How to build an art museumA Times Editorial
Published December 3, 2006
The big things are still up in the air: What it will look like, how much it will cost, what might the building do for downtown, and will more people actually visit. But Thursday's selection of California's Stanley Saitowitz to design Tampa's new art museum marks both a real and symbolic step. After six years of debate, the city is closer to opening a facility that will change Tampa's look and feel. Just as important, museum leaders have come to recognize that the community has grown up and wants more from its cultural institutions. If the architect brings these lessons to the drawing board, the delays will have been worth it.
Saitowitz has a reputation for integrating his designs into their surroundings. That is a tall order for a city that chose to append a museum to a parking garage. But the waterfront site on Curtis Hixon Park has plenty of appeal to work with, provided the museum does what it can to preserve views of the Hillsborough River and passive use of the green space.
But more important, for now, than what Saitowitz proposes is the process to bring this latest design to fruition. The museum should open the design to public input, engage the mayor early on and be open to changes that give the facility fuller reach as a focal point. The museum may not need the mayor's approval. But given the millions of public dollars committed to the project, and the impact the museum will have for decades in shaping downtown's character, taxpayers have an interest in whatever stands. Then there are practical considerations. This project stalled for nearly six years because museum and city leaders could not agree on a design, cost or business plan.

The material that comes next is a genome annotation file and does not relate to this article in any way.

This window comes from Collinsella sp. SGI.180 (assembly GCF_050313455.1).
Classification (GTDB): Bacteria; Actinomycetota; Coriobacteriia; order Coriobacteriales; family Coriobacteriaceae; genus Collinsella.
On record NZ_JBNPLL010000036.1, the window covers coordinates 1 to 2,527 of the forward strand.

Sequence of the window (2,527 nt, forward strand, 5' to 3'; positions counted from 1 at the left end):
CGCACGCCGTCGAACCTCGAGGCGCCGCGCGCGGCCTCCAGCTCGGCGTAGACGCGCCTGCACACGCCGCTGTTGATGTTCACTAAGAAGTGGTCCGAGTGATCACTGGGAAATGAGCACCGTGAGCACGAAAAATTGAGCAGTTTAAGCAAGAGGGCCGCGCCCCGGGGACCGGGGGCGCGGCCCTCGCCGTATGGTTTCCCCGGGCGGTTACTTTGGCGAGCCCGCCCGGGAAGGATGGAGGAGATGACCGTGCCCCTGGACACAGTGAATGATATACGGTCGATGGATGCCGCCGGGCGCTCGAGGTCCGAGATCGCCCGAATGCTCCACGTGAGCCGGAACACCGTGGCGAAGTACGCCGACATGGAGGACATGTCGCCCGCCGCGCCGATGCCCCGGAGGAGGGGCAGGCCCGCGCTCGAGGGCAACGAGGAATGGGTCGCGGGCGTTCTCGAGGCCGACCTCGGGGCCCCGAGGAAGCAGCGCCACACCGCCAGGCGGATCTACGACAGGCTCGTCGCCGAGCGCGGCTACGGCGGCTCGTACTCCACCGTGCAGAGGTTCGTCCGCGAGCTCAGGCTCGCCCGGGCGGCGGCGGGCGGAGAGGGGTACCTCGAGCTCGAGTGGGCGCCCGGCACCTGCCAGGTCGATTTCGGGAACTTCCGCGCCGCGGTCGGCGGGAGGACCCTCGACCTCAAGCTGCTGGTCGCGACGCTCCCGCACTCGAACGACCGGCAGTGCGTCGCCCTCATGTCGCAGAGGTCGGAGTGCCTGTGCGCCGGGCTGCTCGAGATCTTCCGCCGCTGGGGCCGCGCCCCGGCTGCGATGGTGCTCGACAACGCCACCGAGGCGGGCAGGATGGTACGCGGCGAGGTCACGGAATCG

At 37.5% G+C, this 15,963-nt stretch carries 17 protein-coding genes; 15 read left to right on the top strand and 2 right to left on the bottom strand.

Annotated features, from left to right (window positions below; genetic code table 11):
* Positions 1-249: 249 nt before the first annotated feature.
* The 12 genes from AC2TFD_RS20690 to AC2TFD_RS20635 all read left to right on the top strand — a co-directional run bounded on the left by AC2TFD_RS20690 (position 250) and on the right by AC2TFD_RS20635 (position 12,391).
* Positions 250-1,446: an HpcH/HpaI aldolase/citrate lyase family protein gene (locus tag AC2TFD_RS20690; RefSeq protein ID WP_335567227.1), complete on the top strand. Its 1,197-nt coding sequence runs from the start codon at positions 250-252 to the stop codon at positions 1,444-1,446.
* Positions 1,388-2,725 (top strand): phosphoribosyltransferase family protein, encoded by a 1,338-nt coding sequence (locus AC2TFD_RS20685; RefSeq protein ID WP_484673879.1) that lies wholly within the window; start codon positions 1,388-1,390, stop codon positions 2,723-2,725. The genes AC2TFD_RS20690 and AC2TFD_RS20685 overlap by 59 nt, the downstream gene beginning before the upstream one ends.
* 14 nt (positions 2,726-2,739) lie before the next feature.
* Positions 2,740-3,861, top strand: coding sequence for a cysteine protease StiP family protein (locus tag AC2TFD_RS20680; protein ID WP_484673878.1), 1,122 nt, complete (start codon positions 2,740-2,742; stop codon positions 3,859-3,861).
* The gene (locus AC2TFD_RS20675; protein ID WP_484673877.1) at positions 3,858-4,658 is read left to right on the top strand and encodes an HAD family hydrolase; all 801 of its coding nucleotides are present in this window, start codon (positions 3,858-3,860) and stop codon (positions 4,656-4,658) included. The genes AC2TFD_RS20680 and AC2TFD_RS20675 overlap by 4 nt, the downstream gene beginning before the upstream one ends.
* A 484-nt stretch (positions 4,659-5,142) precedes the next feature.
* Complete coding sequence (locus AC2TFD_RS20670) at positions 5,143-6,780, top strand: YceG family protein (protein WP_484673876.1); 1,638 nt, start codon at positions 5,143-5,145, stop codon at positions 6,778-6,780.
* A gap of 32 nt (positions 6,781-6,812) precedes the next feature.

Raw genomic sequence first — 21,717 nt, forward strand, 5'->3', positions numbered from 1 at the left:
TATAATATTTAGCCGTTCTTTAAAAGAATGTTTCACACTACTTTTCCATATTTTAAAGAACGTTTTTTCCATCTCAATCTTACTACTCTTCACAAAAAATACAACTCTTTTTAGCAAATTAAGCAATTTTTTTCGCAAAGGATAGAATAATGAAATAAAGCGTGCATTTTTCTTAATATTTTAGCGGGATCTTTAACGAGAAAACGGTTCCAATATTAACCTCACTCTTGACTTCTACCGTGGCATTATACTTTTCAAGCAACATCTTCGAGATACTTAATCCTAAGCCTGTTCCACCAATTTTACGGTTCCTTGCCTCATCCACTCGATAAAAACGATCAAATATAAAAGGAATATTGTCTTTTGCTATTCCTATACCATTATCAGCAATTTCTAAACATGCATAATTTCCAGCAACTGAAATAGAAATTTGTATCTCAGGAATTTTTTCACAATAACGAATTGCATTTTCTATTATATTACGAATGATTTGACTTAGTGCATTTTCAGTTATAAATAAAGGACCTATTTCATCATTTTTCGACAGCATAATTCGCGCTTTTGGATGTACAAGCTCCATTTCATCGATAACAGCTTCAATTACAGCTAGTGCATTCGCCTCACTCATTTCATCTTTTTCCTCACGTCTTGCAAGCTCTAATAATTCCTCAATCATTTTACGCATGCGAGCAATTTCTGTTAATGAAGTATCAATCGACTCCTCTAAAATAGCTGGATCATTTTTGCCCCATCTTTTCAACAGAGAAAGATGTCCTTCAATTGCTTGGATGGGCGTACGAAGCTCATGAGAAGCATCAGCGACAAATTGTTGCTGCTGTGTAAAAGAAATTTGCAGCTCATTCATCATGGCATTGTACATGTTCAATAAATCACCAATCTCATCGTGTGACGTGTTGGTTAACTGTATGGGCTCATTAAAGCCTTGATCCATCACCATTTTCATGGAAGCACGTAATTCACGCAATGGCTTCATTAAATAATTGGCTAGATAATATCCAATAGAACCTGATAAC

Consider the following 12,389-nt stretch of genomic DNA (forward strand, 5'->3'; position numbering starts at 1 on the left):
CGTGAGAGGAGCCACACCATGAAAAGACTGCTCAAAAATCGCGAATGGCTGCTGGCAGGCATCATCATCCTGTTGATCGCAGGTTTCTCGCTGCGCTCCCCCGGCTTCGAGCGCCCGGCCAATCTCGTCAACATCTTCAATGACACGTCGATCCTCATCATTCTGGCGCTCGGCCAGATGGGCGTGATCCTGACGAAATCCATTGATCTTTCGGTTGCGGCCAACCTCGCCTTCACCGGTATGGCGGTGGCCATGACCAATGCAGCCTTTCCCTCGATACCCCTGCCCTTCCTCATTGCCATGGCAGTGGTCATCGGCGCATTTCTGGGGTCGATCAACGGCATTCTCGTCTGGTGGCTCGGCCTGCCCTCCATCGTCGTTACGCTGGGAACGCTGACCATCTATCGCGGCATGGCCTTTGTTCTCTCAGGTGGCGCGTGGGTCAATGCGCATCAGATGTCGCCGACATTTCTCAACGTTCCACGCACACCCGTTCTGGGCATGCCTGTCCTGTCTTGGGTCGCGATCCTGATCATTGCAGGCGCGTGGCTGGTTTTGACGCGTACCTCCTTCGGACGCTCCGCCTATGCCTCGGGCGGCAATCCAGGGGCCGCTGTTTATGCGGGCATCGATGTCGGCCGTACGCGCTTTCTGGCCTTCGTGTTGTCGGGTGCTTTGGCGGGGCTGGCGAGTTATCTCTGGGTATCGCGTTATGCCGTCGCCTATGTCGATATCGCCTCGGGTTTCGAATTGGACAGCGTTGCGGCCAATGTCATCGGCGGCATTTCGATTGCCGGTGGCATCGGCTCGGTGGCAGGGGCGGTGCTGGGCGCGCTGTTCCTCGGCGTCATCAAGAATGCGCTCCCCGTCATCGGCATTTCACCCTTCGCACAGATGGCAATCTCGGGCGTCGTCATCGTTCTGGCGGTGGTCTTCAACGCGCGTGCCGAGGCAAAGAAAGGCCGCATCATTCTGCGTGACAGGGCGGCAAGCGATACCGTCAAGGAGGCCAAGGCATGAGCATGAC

Saitowitz's selection is a breakthrough if the city and the museum start fresh. The city needs to make its expectations clear up front, the museum needs to stay within budget and both sides need to remember the public has a stake in moving forward.